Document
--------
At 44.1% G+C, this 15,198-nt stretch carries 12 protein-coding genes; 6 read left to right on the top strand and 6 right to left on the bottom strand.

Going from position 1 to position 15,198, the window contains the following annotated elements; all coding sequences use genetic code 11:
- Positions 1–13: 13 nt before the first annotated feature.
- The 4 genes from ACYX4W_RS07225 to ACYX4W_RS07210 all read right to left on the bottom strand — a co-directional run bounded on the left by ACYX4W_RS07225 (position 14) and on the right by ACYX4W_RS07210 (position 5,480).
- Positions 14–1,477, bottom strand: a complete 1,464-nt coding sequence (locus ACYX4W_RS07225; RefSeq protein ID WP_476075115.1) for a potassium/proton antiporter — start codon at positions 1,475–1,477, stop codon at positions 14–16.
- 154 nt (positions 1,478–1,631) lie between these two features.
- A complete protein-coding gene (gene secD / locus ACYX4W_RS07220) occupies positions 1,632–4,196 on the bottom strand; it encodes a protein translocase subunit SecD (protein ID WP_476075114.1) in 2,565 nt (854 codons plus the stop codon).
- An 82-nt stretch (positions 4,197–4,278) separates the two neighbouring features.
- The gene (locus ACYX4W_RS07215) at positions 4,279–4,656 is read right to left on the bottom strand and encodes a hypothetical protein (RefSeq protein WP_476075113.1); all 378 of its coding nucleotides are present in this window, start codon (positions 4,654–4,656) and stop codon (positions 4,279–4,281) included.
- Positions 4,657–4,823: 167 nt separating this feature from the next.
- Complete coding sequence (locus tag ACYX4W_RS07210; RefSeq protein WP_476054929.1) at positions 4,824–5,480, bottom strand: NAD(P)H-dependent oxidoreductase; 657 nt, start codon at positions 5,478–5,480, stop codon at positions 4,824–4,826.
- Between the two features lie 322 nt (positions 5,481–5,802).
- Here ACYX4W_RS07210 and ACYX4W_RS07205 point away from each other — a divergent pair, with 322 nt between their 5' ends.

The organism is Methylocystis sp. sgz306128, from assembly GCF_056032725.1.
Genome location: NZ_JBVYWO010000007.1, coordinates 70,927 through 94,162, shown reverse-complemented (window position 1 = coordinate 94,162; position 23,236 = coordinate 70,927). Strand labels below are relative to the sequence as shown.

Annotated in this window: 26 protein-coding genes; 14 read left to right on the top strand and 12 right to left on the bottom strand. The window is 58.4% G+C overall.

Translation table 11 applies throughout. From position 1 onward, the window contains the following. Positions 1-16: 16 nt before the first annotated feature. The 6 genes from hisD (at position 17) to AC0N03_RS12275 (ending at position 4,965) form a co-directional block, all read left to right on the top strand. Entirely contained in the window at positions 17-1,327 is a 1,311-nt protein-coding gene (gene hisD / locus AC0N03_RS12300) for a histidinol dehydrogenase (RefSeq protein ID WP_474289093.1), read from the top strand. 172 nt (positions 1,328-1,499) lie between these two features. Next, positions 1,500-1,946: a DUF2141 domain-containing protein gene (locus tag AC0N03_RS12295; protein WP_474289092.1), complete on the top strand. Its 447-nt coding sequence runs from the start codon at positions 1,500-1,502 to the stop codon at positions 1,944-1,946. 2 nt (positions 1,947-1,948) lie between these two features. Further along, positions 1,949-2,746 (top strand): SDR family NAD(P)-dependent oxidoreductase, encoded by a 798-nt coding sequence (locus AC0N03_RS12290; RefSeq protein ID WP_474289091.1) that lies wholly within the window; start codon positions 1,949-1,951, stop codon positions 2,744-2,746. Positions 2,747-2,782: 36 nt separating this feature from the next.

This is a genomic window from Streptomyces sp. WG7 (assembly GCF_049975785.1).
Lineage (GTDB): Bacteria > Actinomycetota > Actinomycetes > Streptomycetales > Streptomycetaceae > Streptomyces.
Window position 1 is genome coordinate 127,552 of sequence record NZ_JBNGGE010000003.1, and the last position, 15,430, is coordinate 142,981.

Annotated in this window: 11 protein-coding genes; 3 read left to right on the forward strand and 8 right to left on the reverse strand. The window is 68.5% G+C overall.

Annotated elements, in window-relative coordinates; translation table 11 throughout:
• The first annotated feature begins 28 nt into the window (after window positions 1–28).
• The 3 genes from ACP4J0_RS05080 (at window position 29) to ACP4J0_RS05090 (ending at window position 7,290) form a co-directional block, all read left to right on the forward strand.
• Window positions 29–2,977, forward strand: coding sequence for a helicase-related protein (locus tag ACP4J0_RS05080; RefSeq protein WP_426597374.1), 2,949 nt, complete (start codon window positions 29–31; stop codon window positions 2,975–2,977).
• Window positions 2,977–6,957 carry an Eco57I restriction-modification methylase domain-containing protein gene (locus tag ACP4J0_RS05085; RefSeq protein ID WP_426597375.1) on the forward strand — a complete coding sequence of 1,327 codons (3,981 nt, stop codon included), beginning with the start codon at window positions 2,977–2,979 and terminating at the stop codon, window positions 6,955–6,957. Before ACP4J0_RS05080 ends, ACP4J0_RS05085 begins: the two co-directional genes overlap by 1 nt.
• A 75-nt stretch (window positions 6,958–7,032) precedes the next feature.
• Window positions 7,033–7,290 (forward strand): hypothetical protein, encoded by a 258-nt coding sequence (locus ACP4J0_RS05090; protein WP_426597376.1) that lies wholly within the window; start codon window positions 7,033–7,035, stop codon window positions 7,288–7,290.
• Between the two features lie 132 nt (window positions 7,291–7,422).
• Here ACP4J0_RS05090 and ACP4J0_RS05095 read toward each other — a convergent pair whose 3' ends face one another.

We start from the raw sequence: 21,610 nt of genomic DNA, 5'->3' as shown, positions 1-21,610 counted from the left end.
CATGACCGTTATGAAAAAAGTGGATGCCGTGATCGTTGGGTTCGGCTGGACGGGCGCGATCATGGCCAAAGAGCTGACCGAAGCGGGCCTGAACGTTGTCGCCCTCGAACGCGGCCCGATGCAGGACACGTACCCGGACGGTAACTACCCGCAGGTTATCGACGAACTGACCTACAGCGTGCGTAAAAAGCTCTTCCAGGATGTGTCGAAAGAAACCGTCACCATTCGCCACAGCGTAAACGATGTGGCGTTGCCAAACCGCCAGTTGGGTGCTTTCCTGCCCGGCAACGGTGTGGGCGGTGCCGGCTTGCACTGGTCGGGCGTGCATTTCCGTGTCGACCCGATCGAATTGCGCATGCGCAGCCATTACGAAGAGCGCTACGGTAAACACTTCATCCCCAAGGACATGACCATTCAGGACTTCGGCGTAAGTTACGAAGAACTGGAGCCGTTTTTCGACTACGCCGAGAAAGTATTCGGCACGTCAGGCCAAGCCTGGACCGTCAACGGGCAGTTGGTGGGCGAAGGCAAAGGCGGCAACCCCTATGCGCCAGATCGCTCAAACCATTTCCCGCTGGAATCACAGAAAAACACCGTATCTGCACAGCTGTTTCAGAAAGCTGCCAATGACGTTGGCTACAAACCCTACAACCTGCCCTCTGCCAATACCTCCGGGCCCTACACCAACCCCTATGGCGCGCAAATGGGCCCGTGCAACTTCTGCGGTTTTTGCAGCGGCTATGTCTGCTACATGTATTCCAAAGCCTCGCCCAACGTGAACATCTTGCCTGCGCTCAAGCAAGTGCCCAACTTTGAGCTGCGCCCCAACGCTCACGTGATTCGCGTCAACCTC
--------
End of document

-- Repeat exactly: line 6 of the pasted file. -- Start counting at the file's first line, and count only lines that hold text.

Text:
- 154 nt (positions 1,478–1,631) lie between these two features.